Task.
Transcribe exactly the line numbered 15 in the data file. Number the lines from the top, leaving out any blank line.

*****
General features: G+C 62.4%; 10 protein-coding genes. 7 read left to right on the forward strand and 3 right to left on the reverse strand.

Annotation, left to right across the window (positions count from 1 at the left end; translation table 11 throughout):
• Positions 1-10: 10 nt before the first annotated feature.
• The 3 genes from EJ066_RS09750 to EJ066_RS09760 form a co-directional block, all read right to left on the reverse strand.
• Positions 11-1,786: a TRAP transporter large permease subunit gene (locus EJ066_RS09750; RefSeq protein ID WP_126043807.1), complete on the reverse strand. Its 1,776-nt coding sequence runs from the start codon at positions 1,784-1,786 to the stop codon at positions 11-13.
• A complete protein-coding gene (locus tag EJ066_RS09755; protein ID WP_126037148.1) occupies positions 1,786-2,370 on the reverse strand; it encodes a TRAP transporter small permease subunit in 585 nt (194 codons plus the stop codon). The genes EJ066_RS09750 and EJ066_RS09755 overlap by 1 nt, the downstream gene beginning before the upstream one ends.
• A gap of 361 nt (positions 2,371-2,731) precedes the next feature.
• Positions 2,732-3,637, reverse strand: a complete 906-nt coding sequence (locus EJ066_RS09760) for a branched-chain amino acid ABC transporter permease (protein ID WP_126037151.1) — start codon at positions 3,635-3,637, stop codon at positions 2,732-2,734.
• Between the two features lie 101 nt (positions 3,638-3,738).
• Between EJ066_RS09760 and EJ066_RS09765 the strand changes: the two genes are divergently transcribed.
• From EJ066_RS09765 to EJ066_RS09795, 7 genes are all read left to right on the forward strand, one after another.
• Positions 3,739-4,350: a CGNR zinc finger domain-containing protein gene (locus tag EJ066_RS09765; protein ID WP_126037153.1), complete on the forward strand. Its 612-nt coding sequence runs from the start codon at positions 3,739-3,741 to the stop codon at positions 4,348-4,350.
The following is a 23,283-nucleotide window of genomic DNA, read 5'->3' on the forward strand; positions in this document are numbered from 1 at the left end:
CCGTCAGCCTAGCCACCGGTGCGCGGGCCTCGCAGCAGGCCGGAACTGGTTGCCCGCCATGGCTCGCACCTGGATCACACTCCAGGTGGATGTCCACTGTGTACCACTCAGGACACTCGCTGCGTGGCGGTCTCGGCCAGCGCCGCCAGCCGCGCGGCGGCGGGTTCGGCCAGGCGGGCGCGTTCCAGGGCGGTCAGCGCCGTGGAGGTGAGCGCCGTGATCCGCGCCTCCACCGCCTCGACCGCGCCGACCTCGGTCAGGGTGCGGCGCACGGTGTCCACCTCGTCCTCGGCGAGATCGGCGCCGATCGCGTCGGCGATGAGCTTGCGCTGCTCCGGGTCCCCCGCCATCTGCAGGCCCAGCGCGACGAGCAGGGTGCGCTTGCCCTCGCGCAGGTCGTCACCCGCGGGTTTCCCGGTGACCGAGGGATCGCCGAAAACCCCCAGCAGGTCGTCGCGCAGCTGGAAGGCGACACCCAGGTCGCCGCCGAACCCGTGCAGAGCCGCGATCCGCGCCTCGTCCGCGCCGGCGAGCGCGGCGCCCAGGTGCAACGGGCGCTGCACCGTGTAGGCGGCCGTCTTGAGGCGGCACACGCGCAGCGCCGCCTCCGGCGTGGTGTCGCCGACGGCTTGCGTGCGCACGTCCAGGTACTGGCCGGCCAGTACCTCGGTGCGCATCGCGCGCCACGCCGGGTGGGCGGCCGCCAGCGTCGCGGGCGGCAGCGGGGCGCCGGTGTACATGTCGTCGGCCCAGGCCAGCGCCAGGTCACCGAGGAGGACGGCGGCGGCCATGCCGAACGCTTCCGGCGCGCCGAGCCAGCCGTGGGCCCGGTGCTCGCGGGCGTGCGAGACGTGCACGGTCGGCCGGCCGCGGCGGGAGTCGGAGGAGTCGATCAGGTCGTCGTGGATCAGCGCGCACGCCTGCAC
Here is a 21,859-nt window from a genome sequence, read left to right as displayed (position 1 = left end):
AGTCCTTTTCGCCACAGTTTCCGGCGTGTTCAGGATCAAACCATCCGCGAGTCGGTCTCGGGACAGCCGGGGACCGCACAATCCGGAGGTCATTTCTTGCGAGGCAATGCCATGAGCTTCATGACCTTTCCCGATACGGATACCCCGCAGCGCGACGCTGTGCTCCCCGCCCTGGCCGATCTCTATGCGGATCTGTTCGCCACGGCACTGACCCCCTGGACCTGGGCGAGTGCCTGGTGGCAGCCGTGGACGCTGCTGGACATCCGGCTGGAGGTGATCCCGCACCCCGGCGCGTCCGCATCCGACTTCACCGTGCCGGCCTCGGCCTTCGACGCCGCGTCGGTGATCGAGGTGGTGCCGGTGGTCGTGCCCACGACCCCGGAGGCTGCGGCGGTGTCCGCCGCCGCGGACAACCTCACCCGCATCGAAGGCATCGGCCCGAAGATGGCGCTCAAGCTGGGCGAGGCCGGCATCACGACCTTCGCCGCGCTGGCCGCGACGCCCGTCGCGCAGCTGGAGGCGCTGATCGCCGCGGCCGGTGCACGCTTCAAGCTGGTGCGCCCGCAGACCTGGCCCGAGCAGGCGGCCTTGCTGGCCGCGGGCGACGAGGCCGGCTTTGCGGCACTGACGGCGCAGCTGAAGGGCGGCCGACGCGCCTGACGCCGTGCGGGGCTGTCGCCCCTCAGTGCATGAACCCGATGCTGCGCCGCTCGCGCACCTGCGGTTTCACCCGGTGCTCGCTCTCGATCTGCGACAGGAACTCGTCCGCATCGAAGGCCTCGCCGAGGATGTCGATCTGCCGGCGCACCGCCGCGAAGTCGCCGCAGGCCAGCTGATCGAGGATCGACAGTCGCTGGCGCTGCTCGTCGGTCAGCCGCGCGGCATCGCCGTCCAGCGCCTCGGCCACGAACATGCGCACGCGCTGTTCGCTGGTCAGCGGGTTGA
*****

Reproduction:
Here is a 21,859-nt window from a genome sequence, read left to right as displayed (position 1 = left end):